A.Jayasankar rarely watches television. But, ironically, he is one of the most respected faces on the small screen. He anchors ‘Varanthyam’, a weekly analysis of the print media on Indiavision channel. His sharp, unbiased, matter-of-fact analysis of news and views in his tongue-in-cheek manner is the USP of the show. A lawyer of the Kerala High Court, Jayasankar speaks about his tryst with television. Excerpts:
Facing the camera
The opportunity just came by. I used to write political analyses in newspapers. Later I became part of discussions on prime time news on Indiavision and also used to do a kind of print media analysis on some occasions. It was then that K. Nikesh Kumar (the then CEO of the channel) came up with the idea of ‘Varanthyam’. I told him that I had no experience on television. When he asked whether I had watched similar programmes, I replied in the negative. Then he felt that I was the right person to do such a show because I would not be influenced by any other shows on the same lines. It has been on air for nearly six years now.
How has been the experience?
Doing live shows is easier than recording a show. I’ve never had the ‘flexibility’ of present-day anchors. It was quite funny initially.
But then your presentation style has been widely appreciated...
That is because I echo the common man’s sentiments about what has appeared in the media. I come out strongly against many aspects in the print media that the average, educated Malayali would have felt like expressing. Even though I’ve my own political and social views, those never come into the show. My observations are impartial to a great extent. And I’m really happy that the channel does not impose any kind of restrictions on me.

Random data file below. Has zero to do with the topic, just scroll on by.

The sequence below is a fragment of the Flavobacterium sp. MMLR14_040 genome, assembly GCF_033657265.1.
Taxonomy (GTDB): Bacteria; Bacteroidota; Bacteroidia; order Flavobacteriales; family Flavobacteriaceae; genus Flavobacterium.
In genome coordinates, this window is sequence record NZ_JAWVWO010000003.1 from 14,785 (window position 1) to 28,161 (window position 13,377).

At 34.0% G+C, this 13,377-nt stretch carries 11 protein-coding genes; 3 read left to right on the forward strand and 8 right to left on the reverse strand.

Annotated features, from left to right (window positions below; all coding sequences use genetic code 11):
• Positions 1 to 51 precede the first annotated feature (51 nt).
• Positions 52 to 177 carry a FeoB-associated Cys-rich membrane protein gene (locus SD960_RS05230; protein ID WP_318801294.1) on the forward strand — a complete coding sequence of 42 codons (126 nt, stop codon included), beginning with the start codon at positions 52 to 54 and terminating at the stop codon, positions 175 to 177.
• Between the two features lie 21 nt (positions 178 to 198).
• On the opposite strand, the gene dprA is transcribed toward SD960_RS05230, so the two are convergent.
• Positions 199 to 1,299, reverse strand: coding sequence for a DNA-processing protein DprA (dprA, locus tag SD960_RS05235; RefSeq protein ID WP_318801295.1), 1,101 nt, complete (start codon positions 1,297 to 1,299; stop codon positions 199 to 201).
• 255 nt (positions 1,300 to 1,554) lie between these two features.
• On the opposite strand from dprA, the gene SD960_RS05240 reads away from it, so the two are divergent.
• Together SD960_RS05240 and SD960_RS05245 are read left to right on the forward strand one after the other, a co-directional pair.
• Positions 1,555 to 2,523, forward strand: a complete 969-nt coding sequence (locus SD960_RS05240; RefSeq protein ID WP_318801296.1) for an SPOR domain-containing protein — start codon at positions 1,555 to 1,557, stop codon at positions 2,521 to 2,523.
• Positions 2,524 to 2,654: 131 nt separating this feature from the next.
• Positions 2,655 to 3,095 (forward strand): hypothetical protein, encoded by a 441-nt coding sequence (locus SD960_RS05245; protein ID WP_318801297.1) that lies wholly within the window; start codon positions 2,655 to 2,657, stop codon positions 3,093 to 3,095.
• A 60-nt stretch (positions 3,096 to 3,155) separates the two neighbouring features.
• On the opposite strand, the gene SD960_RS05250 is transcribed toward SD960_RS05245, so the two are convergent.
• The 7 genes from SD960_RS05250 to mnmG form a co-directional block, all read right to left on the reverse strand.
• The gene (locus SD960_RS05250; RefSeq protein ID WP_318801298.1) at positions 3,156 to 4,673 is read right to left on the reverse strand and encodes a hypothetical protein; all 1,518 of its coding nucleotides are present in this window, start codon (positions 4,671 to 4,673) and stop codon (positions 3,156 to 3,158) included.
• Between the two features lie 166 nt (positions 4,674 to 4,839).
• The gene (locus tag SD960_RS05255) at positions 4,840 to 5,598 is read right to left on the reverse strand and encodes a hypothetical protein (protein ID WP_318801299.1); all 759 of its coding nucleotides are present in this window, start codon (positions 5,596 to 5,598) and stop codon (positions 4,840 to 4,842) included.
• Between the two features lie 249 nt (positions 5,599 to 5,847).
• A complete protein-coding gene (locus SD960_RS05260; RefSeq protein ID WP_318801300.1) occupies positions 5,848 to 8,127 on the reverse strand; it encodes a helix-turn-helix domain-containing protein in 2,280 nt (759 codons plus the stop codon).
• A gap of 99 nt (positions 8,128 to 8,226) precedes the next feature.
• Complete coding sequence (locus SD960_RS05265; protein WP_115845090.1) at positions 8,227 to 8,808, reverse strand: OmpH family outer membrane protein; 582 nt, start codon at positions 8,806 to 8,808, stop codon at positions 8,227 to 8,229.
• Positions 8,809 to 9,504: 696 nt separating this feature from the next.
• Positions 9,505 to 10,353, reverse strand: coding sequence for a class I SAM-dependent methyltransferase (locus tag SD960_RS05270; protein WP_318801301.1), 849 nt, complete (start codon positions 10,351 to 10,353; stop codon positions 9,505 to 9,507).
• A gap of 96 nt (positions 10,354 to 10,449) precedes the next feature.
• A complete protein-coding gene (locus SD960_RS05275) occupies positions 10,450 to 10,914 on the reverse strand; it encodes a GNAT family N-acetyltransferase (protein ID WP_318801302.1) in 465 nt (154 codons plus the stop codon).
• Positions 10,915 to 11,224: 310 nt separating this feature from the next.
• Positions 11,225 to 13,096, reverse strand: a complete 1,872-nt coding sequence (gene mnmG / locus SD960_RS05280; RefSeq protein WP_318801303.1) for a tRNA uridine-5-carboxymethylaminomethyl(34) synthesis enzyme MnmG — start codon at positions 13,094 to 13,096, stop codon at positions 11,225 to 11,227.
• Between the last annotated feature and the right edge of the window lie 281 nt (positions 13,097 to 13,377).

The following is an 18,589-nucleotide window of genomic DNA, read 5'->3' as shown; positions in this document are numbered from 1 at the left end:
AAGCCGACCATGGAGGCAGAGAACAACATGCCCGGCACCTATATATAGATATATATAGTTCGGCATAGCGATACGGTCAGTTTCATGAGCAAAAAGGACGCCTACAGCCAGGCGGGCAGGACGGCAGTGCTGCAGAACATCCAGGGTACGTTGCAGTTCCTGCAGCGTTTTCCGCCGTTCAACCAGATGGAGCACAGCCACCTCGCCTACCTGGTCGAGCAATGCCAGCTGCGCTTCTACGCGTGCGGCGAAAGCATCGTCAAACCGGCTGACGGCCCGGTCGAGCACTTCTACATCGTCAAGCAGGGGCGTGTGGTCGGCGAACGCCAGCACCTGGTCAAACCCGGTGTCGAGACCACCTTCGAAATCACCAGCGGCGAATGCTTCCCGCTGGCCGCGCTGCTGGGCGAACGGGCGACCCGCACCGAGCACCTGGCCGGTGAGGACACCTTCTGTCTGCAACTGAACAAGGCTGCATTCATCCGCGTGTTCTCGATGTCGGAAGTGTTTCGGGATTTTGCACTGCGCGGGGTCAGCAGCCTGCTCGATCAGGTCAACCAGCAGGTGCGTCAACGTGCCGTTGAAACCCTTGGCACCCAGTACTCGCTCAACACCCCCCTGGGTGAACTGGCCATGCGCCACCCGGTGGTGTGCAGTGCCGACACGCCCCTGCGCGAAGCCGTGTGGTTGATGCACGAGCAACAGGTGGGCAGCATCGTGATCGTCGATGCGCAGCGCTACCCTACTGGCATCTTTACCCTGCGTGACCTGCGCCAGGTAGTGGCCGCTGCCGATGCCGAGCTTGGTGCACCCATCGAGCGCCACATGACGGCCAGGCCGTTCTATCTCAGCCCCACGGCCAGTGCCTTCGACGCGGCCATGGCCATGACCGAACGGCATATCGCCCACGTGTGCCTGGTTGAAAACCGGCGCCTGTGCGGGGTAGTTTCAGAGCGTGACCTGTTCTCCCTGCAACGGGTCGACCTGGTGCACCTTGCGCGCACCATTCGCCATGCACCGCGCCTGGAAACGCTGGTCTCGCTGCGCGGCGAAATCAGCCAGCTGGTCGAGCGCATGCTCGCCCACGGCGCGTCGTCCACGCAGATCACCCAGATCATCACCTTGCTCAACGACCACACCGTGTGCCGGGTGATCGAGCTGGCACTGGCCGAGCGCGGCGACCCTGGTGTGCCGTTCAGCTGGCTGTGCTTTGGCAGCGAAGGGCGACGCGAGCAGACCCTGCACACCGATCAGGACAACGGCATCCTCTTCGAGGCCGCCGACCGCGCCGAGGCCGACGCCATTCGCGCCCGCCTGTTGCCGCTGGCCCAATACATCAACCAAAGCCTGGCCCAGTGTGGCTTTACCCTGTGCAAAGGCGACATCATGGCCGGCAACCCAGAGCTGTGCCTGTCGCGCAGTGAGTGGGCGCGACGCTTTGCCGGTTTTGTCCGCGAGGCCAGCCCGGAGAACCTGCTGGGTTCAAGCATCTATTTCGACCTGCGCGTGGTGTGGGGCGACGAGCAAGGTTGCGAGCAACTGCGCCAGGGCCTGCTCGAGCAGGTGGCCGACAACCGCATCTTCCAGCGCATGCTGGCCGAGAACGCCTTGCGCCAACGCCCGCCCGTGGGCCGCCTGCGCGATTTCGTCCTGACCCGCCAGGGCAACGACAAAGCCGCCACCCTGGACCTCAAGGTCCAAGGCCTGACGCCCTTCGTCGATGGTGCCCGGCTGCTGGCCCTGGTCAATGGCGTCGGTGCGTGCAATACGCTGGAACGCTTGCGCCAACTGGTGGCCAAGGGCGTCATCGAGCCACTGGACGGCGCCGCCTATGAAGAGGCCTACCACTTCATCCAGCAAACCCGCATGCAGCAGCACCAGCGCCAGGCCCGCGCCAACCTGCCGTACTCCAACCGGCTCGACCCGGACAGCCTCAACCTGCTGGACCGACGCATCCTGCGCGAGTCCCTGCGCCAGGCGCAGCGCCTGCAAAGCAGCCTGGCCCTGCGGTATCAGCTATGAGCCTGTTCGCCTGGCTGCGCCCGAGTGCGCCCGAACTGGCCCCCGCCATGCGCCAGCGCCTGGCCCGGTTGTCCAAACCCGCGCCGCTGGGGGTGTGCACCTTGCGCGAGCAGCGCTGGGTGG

Your observations on the standard of print media?
Every newspaper establishment has its own identity. That is why the same news item is displayed and reported differently in various newspapers. But I’ve found that errors are on the rise, which naturally brings down the standard of reporting.
How easy/difficult is the job?
Being a lawyer, I’d say running ‘Varanthyam’ is almost like arguing a case! I’ve always had this yen for analysing things – somewhat like an organic process, which got me into writing political pieces in newspapers. Now, if I read a particular news item in a daily, I can easily figure out in which page it would be displayed in another daily. That is experience. I do the job in my own style, and since I rarely watch television, there is no question of getting influenced or inspired or threatened by any other show. For that matter, I don’t even watch my show!
(‘Varanthyam’ is aired on Sundays at 7.30 p.m.)